Here is the CAP 1639 Pepper also known as Gelbfruechtig pepper, Capsicum annuum var. glabriusculum, Scoville units: 1,000 to 20,000 SHU. Read more HERE. This rare and unusual pepper originates from the Bundeszentrale Ex-situ-Genbank landwirtschaftlicher und gärtnerischer Kulturpflanzen in Germany. The strange pepper upright golden pods with one per node. The pods get to around 1.5 inches long and has a rich pepper flavor! Fruits start out green in color and turn to a brith yellow color and eventually a deep dark yellow-orange when fully ripe. Plants can get to 36 inches tall and tend to be a somewhat short sized plant but if pruned and potted they can get very bushy. Pods have an amazing smooth but sometimes sharp flavor with a very nice annuum overtone with medium to low heat and lacks sweetness but very satisfying. Some peppers may be very very hot so be careful! These make a great sauce and adding to your pickling recipes as well as holds up well when frying. It's also good for fresh eating too! Very rare variety makes a great house plant or bonsai! Open pollinated 57 to 84 days.
CAP 1639 Pepper
Quantity 10 seeds
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Pepper Review Video
Peppers require a long warm season to produce fruits, taking from 58 to 100 days to mature. Although grown as an annual throughout most of the country, peppers survive as perennials in U.S. Department of Agriculture plant hardiness zones 9b, 10 and 11. Ornamental, sweet and hot peppers all require the same conditions for germination and fruit production.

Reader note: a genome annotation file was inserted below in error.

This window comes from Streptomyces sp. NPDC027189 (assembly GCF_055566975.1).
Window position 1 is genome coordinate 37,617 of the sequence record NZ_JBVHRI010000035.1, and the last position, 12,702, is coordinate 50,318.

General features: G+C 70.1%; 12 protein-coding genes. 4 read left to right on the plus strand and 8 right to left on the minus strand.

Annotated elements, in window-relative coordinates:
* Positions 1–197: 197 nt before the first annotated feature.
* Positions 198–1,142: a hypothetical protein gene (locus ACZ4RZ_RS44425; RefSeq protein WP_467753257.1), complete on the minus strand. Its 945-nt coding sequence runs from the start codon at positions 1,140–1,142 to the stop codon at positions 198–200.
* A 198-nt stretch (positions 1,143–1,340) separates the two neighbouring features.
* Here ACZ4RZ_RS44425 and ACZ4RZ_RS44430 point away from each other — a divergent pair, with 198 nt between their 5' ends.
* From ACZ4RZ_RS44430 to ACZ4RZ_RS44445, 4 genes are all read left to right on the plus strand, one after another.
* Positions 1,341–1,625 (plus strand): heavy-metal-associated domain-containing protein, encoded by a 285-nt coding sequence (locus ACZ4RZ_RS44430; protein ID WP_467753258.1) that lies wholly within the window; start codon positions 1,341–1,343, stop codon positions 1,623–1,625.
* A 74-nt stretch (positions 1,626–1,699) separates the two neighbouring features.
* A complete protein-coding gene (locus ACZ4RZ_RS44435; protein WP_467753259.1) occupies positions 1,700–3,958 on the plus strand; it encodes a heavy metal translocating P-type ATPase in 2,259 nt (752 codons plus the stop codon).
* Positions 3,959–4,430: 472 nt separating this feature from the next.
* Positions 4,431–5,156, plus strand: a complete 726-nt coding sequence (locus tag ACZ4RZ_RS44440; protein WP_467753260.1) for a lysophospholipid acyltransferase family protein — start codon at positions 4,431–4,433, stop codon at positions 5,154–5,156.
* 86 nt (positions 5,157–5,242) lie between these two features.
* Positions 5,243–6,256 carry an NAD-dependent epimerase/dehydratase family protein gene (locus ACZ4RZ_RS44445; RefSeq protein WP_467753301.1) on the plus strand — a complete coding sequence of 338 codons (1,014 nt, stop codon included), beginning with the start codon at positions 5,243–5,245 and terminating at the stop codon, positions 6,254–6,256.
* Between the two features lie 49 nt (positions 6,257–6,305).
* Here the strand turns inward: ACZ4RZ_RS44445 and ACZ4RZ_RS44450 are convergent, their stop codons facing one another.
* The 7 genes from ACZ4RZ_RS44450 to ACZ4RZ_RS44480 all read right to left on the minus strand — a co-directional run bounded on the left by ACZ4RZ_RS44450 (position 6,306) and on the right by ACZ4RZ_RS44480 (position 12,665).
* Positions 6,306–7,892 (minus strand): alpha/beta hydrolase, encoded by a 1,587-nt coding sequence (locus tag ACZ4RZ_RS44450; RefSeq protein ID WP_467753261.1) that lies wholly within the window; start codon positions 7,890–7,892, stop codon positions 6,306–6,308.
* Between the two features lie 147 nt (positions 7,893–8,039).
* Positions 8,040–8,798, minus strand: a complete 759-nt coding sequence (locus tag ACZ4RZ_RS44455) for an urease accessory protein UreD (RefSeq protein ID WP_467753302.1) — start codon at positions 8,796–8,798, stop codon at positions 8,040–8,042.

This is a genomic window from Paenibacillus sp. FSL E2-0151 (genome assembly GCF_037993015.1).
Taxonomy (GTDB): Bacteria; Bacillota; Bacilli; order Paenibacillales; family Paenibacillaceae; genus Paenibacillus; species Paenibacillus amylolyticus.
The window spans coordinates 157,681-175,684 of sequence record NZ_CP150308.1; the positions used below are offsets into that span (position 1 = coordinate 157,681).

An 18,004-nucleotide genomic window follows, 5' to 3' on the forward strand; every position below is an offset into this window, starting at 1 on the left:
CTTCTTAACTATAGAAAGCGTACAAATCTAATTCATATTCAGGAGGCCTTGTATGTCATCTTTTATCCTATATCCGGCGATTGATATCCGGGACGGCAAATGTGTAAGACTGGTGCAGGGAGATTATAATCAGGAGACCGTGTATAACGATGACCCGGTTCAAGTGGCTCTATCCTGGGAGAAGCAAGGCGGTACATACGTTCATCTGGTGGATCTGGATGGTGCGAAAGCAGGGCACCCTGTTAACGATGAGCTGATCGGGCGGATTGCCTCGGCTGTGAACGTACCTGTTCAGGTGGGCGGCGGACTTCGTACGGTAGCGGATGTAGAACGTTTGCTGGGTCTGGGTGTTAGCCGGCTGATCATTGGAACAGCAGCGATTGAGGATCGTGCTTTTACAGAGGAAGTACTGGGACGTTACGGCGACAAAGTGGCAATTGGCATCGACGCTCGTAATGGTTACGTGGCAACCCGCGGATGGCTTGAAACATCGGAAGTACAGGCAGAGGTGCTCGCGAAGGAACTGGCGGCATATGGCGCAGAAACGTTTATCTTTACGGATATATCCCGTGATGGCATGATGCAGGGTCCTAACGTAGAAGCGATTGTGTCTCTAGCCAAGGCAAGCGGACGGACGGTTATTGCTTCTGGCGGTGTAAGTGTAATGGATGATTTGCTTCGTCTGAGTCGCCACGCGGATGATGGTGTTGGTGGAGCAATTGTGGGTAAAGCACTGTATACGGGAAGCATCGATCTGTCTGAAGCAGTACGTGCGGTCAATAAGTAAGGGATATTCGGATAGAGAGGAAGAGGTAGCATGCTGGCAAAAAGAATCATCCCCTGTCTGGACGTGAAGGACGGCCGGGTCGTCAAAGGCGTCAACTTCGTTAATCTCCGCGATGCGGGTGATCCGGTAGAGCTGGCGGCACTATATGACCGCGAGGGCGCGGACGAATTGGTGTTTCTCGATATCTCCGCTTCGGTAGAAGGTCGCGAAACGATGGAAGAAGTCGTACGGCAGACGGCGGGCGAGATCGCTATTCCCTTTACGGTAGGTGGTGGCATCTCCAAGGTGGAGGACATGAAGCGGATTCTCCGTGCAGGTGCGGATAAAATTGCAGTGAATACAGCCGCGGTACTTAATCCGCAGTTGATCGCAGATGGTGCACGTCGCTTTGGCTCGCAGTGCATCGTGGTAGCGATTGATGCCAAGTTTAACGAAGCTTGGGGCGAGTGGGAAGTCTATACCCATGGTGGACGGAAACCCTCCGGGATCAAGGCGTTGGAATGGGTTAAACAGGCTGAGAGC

1. Start pepper seeds six to eight weeks before you plan to plant them outside. Use planting trays or pots with drainage holes and a separate water tray to allow excess moisture to drain.
2. Wash planting trays or pots with hot water and soap. Mix nine parts water with one part bleach and rinse the containers with the mixture to remove any bacteria and fungus.
3. Fill the planting container with seed starting mix. Use a packaged soilless blend or make your own using one-third peat, one-third sand and one-third vermiculite.
4. Broadcast the pepper seeds across the seed starting medium. Cover them with a light layer of the medium about twice as thick as the seed width.
5. Mist the planted container with room temperature water until the starting mix feels damp all the way through. Cover the tray or pots with a humidity dome or plastic film.
6. Place the planters in a warm location. Pepper seeds need temperatures around 70 to 80 degrees F to germinate. Use a seed starting heat mat with thermostat to ensure consistent and accurate temperatures.
7. Check the peppers daily for moisture levels and seedlings. Mist as needed to keep the soilless mix moist. Germination takes seven to 14 days for most varieties of peppers. Remove the plastic cover when seedlings appear.